There are many influences that can affect how individuals think, behave, and react when confronted with an ethical dilemma. People make decisions throughout their life that are guided by what they have encountered through personal experiences, as well as cultural and spiritual influences. With the cultural diverseness of our Western society, there is more of an “emphasis on self-reliance and individualism” when it comes to nursing (Ludwick, 2000). Respect for human dignity and the importance for an individual to have an active role in making their own health care decisions is an important factor in nursing practice.
In our society, it is important to have control over one’s emotions and desires in relation to personal decisions involving health care. Nurses have an important role in advocating for those that wish to be heard as well as ensuring that the desired care is delivered. At times there is conflict between what a patient wishes and what is considered as ethically correct. As a nurse in the mental health field, it is difficult to be able to classify what the diagnosis of a patient is just as much as identifying the medication for that diagnosis.
Serving alongside some of the veterans that are seen in the mental health clinic sometimes brings about the question if they are receiving the right type of care. There is much stigma placed upon mental health care and when identifying the individual as a veteran, many times their feelings and troubles are generalized. By recognizing this, many veterans within the clinic are followed more closely by outreach calls that ensure patient safety in addition to tracking their overall mental health status. Perhaps there is a personal level of commitment attached to these veterans due to a connection involving combat and its repercussions.
Personal feelings can also hinder a nurse in providing the ‘desired care’ that a patient requests. Because society is so diverse there are many beliefs, either spiritual or cultural, that can conflict with a nurse’s values and morals. For example; it had been identified that a psychotic patient was in dire need for intervention through medication. With this patient’s cultural beliefs, he was unable to follow through with the care suggested. The result of this situation ended with the patient being arrested, placed on hospital hold, and eventually being forced to take these medications. The ethical dilemma entailed nurses and doctors to identify that their obligation was to not only keep the public safe, but to ensure that the patient was safe, thus overriding his personal desires.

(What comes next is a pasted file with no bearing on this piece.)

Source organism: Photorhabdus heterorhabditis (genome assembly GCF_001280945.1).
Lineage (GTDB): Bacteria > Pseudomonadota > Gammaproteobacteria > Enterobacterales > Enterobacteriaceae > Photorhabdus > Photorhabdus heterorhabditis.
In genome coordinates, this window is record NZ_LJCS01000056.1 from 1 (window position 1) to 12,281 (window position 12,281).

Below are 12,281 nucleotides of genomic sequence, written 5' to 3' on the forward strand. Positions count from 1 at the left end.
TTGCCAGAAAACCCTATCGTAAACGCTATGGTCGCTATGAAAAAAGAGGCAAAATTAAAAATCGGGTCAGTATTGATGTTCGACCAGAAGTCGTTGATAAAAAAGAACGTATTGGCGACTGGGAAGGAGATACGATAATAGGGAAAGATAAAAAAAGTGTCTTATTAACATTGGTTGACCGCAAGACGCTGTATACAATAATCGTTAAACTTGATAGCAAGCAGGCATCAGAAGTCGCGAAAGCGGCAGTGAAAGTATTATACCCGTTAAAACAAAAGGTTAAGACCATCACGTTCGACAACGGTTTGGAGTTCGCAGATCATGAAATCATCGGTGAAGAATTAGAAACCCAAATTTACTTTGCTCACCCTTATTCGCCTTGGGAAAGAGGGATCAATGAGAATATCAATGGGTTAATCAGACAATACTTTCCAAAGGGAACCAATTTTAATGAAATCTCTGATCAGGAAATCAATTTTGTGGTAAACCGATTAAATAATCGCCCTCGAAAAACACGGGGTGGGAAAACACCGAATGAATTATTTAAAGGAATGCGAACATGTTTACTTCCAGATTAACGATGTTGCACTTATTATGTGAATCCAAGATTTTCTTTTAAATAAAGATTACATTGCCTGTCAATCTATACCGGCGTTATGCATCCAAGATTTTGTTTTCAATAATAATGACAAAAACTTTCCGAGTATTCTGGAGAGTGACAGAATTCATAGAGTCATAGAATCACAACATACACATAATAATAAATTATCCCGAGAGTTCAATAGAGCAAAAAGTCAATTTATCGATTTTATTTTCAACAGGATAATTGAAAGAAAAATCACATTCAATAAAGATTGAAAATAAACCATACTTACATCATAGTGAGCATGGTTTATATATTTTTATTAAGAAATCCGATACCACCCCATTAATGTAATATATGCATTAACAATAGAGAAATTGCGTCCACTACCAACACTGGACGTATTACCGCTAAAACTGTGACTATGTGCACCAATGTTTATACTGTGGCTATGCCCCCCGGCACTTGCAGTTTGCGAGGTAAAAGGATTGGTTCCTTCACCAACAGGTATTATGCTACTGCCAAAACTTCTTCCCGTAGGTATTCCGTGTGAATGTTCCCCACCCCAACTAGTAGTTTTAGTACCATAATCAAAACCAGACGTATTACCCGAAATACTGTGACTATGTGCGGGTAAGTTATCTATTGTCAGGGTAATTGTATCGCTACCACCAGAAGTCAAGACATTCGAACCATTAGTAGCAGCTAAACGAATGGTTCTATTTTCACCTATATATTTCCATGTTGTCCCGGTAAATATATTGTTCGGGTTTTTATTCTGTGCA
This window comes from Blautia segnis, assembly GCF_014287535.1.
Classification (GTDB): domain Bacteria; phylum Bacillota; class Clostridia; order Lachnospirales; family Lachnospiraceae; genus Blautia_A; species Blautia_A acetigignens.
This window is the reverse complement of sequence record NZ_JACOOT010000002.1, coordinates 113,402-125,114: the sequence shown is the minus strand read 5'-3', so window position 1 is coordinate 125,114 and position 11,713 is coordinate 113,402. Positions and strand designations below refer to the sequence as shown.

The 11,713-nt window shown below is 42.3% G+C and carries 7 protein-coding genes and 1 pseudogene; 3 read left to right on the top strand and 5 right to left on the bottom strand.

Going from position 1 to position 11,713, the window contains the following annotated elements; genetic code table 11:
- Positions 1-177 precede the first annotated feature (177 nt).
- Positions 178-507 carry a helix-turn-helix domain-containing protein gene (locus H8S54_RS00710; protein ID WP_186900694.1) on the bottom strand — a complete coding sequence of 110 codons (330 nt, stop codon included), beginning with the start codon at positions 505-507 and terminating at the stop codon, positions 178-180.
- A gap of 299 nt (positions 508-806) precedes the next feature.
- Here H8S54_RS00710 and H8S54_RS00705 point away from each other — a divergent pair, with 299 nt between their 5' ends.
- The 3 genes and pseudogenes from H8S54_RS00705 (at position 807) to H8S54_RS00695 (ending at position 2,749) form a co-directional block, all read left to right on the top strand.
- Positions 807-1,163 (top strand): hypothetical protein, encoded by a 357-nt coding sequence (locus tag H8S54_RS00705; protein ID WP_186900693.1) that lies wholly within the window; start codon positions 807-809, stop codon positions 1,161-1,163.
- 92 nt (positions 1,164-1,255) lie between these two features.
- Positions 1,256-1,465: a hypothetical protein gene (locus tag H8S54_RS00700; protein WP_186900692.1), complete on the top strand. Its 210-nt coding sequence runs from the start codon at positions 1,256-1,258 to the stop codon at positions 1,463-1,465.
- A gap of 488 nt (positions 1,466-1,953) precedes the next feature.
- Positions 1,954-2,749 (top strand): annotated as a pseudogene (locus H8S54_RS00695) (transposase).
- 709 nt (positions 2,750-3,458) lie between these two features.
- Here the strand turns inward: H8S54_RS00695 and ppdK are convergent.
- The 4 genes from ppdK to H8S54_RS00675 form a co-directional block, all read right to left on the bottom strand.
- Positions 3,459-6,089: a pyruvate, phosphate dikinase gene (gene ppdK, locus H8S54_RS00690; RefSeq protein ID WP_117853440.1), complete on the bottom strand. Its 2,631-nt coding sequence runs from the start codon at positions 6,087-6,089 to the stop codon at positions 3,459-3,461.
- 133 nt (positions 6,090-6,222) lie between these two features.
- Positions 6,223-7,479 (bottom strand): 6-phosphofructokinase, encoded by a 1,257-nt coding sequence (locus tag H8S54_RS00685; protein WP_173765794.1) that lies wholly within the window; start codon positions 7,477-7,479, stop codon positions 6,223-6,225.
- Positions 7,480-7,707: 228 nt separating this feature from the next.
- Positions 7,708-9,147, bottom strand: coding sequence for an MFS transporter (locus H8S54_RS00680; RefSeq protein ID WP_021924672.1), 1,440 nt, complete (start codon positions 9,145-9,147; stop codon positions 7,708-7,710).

Although many medical professionals feel that they know the right or wrong answer based on what they have learned in textbooks, it may not always be the best answer for the patient. There are many events that can affect diverse ways of thinking, which shapes each individual nurse’s practice. After exposure to different cultures, a nurse is able to recognize and begin to appreciate beliefs that are unlike his or her own. Some cultures do not allow an individual to make decisions of their own, sometimes impeding necessary care that can sustain their life. This idea of holding back care is all that the medical professional identifies when confronted with these dilemmas. They are unable to appreciate or fully understand why this individual is being ‘forced’ to refuse care. This is difficult to comprehend when it is so evident about what should be done.